(CNN) -- At least 22 schoolchildren died in northeastern India after eating free school lunches that contained a poison, a state official said.
More than 25 others were hospitalized in Bihar state and three are critical, said Bihar Education Minister P.K. Shahi, after ingesting an insecticide that was in the food.
The poison was organophosphorous, a chemical that the U.S. Centers for Disease Control and Prevention says is commonly used in agriculture.
It is a nerve agent related to sarin gas, which is used in chemical warfare, the U.S. Health Department says.
Exposure to a high dose can cause an irregular heartbeat, difficulty breathing, paralysis and seizures.
A program providing one free hot meal a day to school children has proved incredibly popular as part of India's wider effort to tackle malnutrition. Children aged 6 months to 14 years get take-home rations or are provided with hot cooked food.
The wider $22 billion-a-year welfare scheme aims to sell subsidized wheat and rice to 67% of its 1.2 billion people.
According to the Indian government's figures, nearly half of India's children suffer from malnutrition of some sort.
Shahi said: "Twenty million children are being served hot meals in about 73,000 elementary schools. We have been endeavoring to improve the quality ... However, the challenge is still there because the magnitude of this program is so huge that there are a number of challenges."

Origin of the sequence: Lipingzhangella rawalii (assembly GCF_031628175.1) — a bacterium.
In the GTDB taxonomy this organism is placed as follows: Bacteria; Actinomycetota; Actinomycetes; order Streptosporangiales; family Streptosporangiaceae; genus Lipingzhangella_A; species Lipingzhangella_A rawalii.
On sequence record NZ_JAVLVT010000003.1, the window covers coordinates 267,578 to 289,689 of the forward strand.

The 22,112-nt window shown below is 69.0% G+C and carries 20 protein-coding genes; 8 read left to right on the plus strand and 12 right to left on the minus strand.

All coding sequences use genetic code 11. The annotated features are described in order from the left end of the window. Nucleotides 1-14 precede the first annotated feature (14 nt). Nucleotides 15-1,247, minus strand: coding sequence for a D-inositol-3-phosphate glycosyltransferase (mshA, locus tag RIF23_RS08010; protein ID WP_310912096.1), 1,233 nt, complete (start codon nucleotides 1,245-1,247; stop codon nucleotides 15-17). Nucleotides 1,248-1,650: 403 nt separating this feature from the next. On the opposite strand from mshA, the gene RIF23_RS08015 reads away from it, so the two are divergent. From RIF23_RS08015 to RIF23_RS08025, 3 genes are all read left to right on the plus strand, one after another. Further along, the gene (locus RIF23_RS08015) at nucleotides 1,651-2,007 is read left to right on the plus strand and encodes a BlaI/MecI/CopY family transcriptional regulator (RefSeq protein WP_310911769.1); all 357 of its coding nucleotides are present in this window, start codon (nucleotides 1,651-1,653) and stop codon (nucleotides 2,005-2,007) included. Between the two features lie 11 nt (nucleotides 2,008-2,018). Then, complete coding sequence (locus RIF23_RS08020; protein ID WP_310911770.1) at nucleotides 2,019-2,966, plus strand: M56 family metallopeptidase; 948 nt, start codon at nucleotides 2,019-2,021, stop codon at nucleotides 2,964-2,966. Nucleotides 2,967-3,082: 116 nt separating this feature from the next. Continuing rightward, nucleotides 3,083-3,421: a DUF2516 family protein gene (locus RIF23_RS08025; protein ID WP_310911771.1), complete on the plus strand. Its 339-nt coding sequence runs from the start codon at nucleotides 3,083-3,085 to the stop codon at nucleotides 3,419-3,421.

He added: "It is really very unfortunate. Even though I would unhesitatingly admit that there are some quality issues before us, but this is the first incident which has happened in the state. In the past we have received complaints regarding quality, but the incident of this nature has happened for the first time. It has really shocked us -- shocked the entire state."
Speaking on CNN's sister network CNN-IBN, district magistrate Abhijit Sinha said an inquiry into the deaths had been launched.
CNN-IBN reported that the children were between the ages of 5 and 12 and from Dharamsati, a village in Saran district, Bihar state. It said their deaths Tuesday triggered violent protests Wednesday in Chhapra, the headquarters of Saran district, and a call from politicians for a general strike.
Madhusudan Paswan, Saran's district education officer, told CNN that 31 of the affected children were sent from the local Sadar Hospital to Patna Medical College Hospital in the state capital Tuesday night.
CNN-IBN quoted Shahi as saying the deaths were a clear result of poisoning, and an investigation would determine whether the contamination was accidental or deliberate.
Since a landmark Supreme Court decision in 2001, all government schools in India have been required to provide free meals to students younger than 13.
CNN's Sumnima Udas contributed to this report.